Think something like Rp + Rk(mu+1).. Ouch..

Led bias or fixed bias are alternates to the bypassed resistor you could try. I've had BIG problems with the sonics of small cathode resistors bypassed by large electrolytics - requiring additional smaller EL and film caps to make it sound ok. I haven't investigated to the root cause, but suspect DA, DF, ESL, and even the mechanical construction of the cap - in any event it is quite audible, and can be observed on a scope with burst waveforms. HF transients sound very nasty.
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Old 5th December 2007, 06:39 PM   #5
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Quote:
Originally posted by SY
Can you fill in some values?
Attached with values, and with the changes I made to eliminate the noise.

I am really unsure of that 10u cap -- nobody seems to know how to actually calculate the ultrapath cap value with some people saying to consider Rp + transformer primary Z, and others saying things about Rk, and others saying to just try values until it works. I find this frustrating as can be.


Quote:
Originally posted by kevinkr
Hi Doug,
Without knowing more about your actual component values it's a bit of a guess, but I would first suspect gained up johnson noise from the cathode resistor itself, and then I would suspect noise from the gas tubes being injected into the cathode circuit of your 7788s.
I essentially replaced a linear mosfet based regulator with the 0D3. The linear reg was pretty silent, so I am guessing the gas tube. And, this is such a high mu tube, that it does seem that any noise is a big issue. I think I may need to investigate some other regulation methods in the future.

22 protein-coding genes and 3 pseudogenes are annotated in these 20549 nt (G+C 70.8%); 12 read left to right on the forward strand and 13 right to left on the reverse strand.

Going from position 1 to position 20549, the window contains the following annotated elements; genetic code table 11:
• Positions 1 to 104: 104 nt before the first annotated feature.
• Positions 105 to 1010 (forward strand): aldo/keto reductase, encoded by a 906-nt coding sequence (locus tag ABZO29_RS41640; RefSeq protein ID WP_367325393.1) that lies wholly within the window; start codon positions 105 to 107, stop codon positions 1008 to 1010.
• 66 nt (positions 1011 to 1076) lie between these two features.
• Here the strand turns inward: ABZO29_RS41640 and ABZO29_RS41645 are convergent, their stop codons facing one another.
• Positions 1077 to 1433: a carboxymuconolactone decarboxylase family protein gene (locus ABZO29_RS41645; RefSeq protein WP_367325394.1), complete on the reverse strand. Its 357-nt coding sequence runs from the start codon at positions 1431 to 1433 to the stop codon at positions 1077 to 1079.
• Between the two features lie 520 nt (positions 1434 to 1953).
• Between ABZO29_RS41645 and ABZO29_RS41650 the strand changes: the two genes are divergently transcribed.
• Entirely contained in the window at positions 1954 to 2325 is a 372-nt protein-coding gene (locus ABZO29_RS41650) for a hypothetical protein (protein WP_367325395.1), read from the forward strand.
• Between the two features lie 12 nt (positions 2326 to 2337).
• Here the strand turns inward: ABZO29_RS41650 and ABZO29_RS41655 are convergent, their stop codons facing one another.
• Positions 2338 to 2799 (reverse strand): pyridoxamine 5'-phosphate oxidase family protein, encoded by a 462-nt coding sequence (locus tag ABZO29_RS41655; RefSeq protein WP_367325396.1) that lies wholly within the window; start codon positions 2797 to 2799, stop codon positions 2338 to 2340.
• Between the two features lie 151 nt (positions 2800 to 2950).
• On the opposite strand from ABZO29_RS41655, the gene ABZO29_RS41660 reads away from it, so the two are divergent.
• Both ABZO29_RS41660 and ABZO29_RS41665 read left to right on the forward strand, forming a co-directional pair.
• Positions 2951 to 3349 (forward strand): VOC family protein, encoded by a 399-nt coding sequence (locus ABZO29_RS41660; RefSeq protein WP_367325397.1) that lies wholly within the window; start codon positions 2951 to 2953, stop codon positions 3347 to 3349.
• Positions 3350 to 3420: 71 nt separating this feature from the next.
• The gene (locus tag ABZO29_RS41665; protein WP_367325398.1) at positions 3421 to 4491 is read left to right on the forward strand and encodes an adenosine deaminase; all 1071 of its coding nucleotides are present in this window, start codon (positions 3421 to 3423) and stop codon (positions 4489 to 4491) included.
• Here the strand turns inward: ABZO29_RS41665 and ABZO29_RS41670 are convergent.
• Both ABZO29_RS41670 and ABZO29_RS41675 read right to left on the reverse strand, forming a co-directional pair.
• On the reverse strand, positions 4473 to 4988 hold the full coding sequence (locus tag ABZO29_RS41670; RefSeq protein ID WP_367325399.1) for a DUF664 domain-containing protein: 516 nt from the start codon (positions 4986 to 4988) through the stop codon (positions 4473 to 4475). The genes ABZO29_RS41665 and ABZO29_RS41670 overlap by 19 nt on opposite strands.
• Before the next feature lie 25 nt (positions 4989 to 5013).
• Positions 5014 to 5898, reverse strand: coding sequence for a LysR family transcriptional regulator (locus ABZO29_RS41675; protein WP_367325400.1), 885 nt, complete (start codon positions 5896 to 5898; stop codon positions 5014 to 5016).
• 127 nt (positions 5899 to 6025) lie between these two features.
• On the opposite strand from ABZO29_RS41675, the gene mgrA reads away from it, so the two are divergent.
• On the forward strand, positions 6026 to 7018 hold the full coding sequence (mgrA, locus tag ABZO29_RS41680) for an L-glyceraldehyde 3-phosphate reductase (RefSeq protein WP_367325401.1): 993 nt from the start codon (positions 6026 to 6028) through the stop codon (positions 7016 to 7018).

Quote:
Originally posted by kevinkr
Hi Doug,
Slightly off topic, but I suspect that you probably don't want to use an unbypassed cathode resistor in this application because it appreciably raises Rp..

...

I've had BIG problems with the sonics of small cathode resistors bypassed by large electrolytics - requiring additional smaller EL and film caps to make it sound ok.
I first tried some cheapo electrolytics (820uF), thinking that they were out of the signal path and wouldn't matter. I am, as you may have gathered, cap obsessed -- or rather, obsessed with ridding the signal path of them. The sound was clear, but as you say, harsh on top. I replaced them with some blackgate NX 680u caps which improved things quite dramatically in general, though it did reduce the bass a little. This is why it seems like the "ultrapath" is not the only signal path as these caps do seem to matter quite a lot,.

I may try some fixed bias methods as well, but for now, the $1000 question (actually, the $29.00 question) is whether those electrolytics should be increased to 1000uF (BG's seem to jump from 680 to 1000) or if they need to be mu times larger than the ultrapath cap. Maybe that is only for cancelling PS hum?